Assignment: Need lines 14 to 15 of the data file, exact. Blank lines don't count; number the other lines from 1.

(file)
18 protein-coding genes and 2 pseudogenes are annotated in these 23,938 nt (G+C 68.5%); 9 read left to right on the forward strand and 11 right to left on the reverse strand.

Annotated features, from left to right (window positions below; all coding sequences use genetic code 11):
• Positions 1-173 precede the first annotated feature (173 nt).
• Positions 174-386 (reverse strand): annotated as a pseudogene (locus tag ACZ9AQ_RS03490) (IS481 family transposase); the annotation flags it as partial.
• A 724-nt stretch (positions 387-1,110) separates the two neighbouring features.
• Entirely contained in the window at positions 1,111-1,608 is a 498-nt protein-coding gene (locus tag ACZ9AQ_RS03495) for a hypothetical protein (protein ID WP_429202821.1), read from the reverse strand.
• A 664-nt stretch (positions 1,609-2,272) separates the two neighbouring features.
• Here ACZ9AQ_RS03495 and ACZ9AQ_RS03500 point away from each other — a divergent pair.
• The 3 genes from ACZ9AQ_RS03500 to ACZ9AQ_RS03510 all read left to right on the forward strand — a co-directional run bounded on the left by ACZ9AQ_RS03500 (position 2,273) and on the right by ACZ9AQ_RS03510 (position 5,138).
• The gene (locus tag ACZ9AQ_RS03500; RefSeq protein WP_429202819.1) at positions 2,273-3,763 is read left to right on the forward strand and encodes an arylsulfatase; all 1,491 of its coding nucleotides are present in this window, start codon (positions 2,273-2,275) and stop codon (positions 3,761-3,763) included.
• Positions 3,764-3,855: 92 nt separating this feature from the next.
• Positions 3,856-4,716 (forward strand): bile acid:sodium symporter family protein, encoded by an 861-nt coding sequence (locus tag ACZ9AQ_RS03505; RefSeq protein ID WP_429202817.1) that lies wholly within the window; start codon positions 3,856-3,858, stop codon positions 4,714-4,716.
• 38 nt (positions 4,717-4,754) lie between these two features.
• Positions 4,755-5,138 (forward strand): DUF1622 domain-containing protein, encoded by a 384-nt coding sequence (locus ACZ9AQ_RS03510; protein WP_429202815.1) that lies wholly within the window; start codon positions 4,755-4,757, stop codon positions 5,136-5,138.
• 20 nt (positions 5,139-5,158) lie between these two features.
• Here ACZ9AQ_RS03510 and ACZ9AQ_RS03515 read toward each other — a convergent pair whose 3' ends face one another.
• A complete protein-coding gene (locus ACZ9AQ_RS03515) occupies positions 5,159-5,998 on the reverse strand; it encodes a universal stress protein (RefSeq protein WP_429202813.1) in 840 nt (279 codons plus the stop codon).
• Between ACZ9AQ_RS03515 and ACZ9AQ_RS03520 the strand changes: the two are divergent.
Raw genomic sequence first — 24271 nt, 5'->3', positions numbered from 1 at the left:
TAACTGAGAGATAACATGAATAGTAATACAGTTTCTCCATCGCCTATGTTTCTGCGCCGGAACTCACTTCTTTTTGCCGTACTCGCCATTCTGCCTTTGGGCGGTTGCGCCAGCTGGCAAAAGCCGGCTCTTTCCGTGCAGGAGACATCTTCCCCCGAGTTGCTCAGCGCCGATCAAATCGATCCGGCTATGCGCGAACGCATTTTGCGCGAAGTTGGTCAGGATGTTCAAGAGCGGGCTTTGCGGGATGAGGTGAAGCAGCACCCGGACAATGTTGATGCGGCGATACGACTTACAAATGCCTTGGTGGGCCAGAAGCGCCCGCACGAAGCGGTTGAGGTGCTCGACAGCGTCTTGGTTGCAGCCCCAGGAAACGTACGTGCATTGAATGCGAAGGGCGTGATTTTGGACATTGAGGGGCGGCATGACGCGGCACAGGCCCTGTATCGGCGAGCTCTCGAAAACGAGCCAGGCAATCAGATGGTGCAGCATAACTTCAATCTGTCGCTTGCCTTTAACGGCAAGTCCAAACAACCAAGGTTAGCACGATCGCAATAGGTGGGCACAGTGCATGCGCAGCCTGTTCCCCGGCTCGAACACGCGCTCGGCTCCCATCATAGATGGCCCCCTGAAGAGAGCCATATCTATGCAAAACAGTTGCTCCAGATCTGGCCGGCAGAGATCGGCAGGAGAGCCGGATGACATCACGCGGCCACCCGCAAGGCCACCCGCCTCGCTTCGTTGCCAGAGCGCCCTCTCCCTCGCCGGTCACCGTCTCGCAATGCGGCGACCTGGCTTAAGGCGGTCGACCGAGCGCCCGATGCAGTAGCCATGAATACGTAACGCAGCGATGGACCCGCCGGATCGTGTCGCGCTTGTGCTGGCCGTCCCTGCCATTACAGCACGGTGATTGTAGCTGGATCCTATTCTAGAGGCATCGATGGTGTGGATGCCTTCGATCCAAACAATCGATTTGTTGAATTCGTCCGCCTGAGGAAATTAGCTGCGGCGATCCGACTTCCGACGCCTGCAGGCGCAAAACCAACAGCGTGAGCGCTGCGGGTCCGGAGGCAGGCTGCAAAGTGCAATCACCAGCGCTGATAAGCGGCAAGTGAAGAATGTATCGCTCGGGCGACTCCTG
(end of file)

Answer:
• Positions 4,755-5,138 (forward strand): DUF1622 domain-containing protein, encoded by a 384-nt coding sequence (locus ACZ9AQ_RS03510; protein WP_429202815.1) that lies wholly within the window; start codon positions 4,755-4,757, stop codon positions 5,136-5,138.
• 20 nt (positions 5,139-5,158) lie between these two features.